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Here & Now

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A live production of NPR and WBUR Boston, in collaboration with public radio stations across the country, Here & Now reflects the fluid world of news as it’s happening in the middle of the day, with timely, smart and in-depth news, interviews and conversation.

Co-hosted by award-winning journalists Robin Young and Jeremy Hobson, the show’s daily lineup includes interviews with NPR reporters, editors and bloggers, as well as leading newsmakers, innovators and artists from across the U.S. and around the globe.

The gun violence prevention nonprofit Sandy Hook Promise has dropped NBC’s Megyn Kelly as host of its annual gala, over Kelly’s plans to air an interview with conspiracy theorist and Infowars host Alex Jones on her show on Sunday.

Macron's Party Poised For Big Win In France

Jun 12, 2017

The Republic on the Move party is a little more than a year old, but its leader Emmanuel Macron is now the French president, and the party did well in Sunday’s first round of parliamentary elections. It could have a huge majority in the French Parliament after this Sunday’s runoff.

Here & Now‘s Jeremy Hobson checks in with Florence Villeminot (@flovilleminot) of France 24.

Uber’s board is reportedly weighing a leave of absence for CEO and co-founder Travis Kalanick as part of a broader shake-up to try to improve company culture. The board voted unanimously over the weekend to adopt a range of recommendations from former Attorney General Eric Holder.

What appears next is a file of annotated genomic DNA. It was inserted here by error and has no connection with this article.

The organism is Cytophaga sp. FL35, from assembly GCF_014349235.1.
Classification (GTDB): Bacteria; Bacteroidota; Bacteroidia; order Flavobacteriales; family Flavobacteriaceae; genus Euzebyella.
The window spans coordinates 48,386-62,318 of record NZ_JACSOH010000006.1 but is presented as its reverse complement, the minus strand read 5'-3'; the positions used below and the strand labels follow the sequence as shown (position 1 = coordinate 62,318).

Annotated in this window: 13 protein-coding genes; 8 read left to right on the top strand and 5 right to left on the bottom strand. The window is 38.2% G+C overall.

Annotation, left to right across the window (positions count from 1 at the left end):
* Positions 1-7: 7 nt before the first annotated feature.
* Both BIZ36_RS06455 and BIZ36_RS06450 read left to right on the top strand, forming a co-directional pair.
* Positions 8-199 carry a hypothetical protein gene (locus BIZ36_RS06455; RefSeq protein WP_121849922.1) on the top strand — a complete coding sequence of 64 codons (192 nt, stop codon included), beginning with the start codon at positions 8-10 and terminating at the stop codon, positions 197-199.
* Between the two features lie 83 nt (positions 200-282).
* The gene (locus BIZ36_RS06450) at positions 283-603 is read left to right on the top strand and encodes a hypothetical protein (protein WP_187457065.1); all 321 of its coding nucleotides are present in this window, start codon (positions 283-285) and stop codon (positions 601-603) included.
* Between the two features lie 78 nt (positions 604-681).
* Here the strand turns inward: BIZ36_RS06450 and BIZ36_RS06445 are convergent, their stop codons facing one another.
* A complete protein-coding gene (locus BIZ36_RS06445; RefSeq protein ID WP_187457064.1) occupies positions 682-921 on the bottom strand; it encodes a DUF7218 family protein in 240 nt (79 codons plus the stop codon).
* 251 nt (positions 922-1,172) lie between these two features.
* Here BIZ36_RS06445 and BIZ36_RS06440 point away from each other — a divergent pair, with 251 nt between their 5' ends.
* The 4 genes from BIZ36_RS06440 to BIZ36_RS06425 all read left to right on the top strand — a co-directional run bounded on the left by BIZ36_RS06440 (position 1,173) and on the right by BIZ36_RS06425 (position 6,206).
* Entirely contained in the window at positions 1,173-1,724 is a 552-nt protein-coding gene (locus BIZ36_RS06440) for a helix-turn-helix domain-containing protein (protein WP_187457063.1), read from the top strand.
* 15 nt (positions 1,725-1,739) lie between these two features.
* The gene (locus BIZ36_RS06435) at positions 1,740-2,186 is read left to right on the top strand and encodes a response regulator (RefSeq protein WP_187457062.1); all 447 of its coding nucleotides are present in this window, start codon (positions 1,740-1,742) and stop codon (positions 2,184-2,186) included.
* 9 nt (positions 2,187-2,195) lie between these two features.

Comedy is booming in the United States, and Rolling Stone is showcasing some of the funniest in the business today with a new list: “The 50 Funniest People Right Now.”

Here & Now‘s Robin Young speaks with Rob Sheffield (@robsheff), author of the article, about what makes these comedians so great.

When a natural disaster like a hurricane or tornado hits, there’s often a lot of cleanup that comes afterward. In cemeteries and historic places, the damage can extend underground if uprooted trees tear up buried artifacts or even human remains.

Emily Jones (@ejreports) of Here & Now contributor Georgia Public Broadcasting went along with a crew in Savannah that’s looking for unearthed history from last fall’s Hurricane Matthew.

In recent days, there have been revelations about ethics waivers that allow federal employees to avoid ethics rules. And there have also been ethics questions raised about President Trump’s son Eric Trump.

Here & Now‘s Robin Young gets an update on the Trump administration and ethics from NPR’s Marilyn Geewax (@geewaxnpr).